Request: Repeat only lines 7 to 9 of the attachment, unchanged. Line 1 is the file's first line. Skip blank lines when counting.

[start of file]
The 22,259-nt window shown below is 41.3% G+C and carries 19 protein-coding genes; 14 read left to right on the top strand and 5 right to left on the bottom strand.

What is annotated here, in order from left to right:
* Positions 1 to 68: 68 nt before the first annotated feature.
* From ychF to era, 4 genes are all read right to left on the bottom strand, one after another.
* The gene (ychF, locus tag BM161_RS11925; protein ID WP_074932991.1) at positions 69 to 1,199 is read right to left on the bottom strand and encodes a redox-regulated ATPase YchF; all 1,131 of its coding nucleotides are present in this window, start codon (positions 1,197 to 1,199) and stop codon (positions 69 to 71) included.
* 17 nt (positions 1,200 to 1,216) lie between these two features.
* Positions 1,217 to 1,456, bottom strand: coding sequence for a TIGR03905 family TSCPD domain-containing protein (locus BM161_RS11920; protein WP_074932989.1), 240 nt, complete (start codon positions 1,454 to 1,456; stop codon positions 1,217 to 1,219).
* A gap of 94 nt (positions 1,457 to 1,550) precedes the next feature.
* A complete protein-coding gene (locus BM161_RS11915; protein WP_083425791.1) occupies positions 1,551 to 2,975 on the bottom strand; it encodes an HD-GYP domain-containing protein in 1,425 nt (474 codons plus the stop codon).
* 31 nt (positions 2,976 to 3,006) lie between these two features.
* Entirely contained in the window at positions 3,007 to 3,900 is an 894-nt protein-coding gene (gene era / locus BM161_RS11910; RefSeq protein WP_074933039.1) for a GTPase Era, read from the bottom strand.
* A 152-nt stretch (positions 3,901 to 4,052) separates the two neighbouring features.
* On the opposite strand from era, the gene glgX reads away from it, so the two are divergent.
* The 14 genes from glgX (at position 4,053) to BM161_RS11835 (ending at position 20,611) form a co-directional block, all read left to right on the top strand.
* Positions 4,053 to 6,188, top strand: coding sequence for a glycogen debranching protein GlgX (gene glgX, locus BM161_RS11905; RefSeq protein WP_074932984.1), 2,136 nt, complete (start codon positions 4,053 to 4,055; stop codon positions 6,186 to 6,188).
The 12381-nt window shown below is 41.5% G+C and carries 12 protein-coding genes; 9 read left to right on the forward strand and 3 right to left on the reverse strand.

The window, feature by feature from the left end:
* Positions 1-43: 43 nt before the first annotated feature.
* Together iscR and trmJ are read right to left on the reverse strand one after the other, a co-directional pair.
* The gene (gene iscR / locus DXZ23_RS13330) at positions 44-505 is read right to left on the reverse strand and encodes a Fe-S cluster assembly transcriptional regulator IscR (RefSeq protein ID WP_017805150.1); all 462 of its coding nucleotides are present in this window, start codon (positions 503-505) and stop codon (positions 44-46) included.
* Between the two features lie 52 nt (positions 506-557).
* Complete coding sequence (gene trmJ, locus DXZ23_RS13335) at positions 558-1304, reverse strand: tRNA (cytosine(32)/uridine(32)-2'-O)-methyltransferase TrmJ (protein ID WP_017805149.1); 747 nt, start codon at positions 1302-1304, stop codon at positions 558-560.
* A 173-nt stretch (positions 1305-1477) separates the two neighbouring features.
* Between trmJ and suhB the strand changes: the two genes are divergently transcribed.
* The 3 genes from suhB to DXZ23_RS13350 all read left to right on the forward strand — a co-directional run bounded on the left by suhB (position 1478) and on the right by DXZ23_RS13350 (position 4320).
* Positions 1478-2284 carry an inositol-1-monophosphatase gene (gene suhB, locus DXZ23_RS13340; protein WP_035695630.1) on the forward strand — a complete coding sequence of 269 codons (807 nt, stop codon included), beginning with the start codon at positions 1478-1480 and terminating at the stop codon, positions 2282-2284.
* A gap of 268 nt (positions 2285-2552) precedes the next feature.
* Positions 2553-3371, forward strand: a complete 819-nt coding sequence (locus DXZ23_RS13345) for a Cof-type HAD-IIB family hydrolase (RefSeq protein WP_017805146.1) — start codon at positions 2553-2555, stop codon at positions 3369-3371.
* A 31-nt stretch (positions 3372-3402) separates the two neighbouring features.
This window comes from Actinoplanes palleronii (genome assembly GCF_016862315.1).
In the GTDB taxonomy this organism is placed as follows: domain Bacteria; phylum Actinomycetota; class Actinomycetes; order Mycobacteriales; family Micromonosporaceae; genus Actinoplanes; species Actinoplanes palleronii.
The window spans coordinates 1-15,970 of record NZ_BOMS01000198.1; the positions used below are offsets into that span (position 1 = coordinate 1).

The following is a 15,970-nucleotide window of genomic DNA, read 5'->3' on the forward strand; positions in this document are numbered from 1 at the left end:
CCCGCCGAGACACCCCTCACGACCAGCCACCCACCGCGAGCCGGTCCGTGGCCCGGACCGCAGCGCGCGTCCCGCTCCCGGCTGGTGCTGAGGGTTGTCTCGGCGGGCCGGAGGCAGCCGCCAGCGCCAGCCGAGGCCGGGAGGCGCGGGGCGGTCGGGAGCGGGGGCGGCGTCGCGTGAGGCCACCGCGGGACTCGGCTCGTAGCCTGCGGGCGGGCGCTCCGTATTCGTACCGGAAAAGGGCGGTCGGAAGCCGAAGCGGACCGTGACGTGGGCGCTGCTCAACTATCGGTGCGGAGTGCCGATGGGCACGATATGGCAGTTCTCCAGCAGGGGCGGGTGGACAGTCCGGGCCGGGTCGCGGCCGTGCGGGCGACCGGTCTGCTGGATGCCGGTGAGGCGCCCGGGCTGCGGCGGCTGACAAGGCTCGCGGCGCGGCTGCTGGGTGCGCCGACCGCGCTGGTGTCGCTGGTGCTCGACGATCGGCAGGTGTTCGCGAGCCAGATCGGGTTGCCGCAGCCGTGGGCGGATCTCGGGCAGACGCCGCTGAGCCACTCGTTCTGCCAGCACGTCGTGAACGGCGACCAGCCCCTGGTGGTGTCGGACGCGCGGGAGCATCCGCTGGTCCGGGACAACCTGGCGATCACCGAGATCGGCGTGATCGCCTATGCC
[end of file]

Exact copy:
* Positions 1,217 to 1,456, bottom strand: coding sequence for a TIGR03905 family TSCPD domain-containing protein (locus BM161_RS11920; protein WP_074932989.1), 240 nt, complete (start codon positions 1,454 to 1,456; stop codon positions 1,217 to 1,219).
* A gap of 94 nt (positions 1,457 to 1,550) precedes the next feature.
* A complete protein-coding gene (locus BM161_RS11915; protein WP_083425791.1) occupies positions 1,551 to 2,975 on the bottom strand; it encodes an HD-GYP domain-containing protein in 1,425 nt (474 codons plus the stop codon).